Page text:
Verizon’s Chief Human Resources Officer on how to impress her in an interview

As the Chief Human Resources Officer at Verizon, Christy Pambianchi is responsible for 135,400 employees who need leadership during this challenging year — many of which are parents and provide a life for their families.

Pambianchi, 52, can relate. She and her partner Mike, are parents to Phineas, 21, Avery, 19, Sarah, 17, and Harry 14, so she understands the importance of family and the necessity of parental leave allotted to new moms and dads. Beyond those early months with a new child, and establishing a way for parents to remain ambitious and succeed in their jobs, her role as an Executive Vice President has transcended during the Coronavirus pandemic. 

“During the early months of the pandemic, parents quickly muted themselves on calls or declined to go on video because they had their kids in the background,” said Pambianchi. “My response was to bring my full world to work. My four kids are in and out of the camera, my dog is barking in the background, and I even shared photos from our family vacation.”

One of Pambianchi’s goals is to reassure her colleagues there is room for their whole self at work. The signs of life around them—a baby crying, a dog barking, or an elderly parent asking a question—make them a stronger contributor and an even greater asset. 

For her team’s work, they recently earned spots on the NAFE Top Companies for Executive Women, the Best Companies for Dads, Working Mother 100 Best Companies, Best Companies for Multicultural Women lists and the Diversity Best Practices Inclusion Index by Working Mother.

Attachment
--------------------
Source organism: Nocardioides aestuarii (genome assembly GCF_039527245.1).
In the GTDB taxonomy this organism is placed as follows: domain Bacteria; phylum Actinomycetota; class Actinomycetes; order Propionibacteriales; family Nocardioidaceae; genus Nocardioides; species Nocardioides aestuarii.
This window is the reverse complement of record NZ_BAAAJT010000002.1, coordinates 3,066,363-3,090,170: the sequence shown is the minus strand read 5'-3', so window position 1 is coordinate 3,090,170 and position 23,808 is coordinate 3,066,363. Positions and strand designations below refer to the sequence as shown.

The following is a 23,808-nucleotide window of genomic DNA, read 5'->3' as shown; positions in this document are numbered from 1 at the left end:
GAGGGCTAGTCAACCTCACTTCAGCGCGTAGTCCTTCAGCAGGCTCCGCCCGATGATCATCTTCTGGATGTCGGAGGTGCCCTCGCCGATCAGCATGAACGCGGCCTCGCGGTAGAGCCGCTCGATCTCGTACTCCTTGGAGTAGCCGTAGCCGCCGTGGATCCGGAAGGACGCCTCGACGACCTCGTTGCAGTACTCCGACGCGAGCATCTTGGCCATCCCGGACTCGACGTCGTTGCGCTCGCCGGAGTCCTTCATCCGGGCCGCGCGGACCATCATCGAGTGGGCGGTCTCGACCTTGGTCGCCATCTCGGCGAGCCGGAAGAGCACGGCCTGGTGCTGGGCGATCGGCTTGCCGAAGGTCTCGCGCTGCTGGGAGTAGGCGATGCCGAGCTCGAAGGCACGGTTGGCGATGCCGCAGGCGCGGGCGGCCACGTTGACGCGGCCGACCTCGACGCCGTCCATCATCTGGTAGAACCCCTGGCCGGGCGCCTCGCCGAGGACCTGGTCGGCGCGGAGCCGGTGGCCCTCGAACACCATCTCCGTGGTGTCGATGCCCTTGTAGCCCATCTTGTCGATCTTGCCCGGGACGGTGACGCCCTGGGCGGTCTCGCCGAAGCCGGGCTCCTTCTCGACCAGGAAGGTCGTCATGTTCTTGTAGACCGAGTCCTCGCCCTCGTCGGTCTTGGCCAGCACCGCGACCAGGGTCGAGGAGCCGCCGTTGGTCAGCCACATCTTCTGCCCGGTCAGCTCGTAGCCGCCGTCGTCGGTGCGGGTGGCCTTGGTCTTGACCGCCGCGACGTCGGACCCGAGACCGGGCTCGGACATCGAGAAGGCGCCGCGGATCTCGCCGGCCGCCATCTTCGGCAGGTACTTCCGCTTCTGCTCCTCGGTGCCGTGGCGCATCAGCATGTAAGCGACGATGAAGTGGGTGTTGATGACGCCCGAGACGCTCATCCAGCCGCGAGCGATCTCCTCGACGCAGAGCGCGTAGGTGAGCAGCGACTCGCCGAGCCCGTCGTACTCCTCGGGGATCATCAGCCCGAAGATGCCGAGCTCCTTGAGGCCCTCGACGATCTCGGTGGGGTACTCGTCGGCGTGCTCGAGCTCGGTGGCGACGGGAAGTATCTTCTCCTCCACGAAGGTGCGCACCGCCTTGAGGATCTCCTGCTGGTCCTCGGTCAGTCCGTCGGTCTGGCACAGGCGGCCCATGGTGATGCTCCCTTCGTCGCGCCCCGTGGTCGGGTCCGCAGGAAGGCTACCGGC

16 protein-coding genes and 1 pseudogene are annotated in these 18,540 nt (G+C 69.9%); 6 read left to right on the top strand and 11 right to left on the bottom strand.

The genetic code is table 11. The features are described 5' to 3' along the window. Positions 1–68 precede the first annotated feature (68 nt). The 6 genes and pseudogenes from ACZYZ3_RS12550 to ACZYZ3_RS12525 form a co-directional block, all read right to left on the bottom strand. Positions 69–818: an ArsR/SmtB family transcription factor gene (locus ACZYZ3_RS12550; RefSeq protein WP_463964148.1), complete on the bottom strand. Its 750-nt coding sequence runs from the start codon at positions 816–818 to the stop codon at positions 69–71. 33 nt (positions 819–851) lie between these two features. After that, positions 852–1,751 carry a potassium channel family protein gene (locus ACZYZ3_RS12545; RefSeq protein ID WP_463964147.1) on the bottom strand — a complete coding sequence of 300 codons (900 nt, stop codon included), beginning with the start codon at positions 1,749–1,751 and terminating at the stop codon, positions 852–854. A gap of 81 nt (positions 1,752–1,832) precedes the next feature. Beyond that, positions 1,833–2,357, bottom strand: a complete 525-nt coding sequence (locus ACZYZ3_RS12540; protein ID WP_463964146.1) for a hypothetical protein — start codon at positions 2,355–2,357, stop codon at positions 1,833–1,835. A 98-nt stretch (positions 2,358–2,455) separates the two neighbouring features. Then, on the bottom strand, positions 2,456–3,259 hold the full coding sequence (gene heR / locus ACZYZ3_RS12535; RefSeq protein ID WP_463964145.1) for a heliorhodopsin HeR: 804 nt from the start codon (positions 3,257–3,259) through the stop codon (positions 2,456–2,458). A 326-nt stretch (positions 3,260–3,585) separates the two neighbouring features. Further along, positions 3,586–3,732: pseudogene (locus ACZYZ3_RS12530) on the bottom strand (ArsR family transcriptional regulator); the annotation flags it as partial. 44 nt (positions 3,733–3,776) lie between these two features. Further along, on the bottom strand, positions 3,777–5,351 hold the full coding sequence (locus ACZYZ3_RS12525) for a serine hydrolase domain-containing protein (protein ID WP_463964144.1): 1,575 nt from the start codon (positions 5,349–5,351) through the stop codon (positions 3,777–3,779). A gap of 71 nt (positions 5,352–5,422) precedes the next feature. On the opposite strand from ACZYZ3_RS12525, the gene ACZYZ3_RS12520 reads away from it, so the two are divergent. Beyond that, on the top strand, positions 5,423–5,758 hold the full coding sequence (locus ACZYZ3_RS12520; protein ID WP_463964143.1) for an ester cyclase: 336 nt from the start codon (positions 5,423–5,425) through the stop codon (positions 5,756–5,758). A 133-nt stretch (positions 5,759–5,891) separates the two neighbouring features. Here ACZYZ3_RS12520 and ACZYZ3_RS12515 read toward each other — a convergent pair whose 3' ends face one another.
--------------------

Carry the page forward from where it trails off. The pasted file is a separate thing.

Despite Verizon’s HR accolades, the Brewster, NY, native isn’t letting up on her mission to make Verizon more inclusive for parents. Read on to learn how Pambianchi landed her role, and her criteria for hiring employees.

How did you become interested in HR in the first place?

I entered the industry 30 years ago, working for PepsiCo not long after receiving my degree from Cornell University. I became interested in HR because it blended what I loved most about business — the opportunity to transform the future of a company by investing in its people. 

It takes more than the best products or services to make a company successful; you need the right talent to keep a business thriving. I have always measured my success in life by helping others, and HR offered a direct path to help people achieve their greatest professional ambitions. 

HR is an optimization challenge. People spend the most time at work, and companies spend the most resources on attracting, retaining and compensating the right workers. It’s on us as HR professionals to connect companies looking for specific talent with people finding work they love. 

What’s the biggest challenge for human resources staff during the Coronavirus pandemic?

This has been an unprecedented year for everyone, but especially for HR professionals. Overnight, we pivoted millions of employees to work remotely and became laser-focused on building policies that prioritize our people’s well-being amid a global health crisis. It’s the trademark of HR professionals to raise our hands and do everything in our power to help people persevere. This is not a trait we learn, but simply who we are.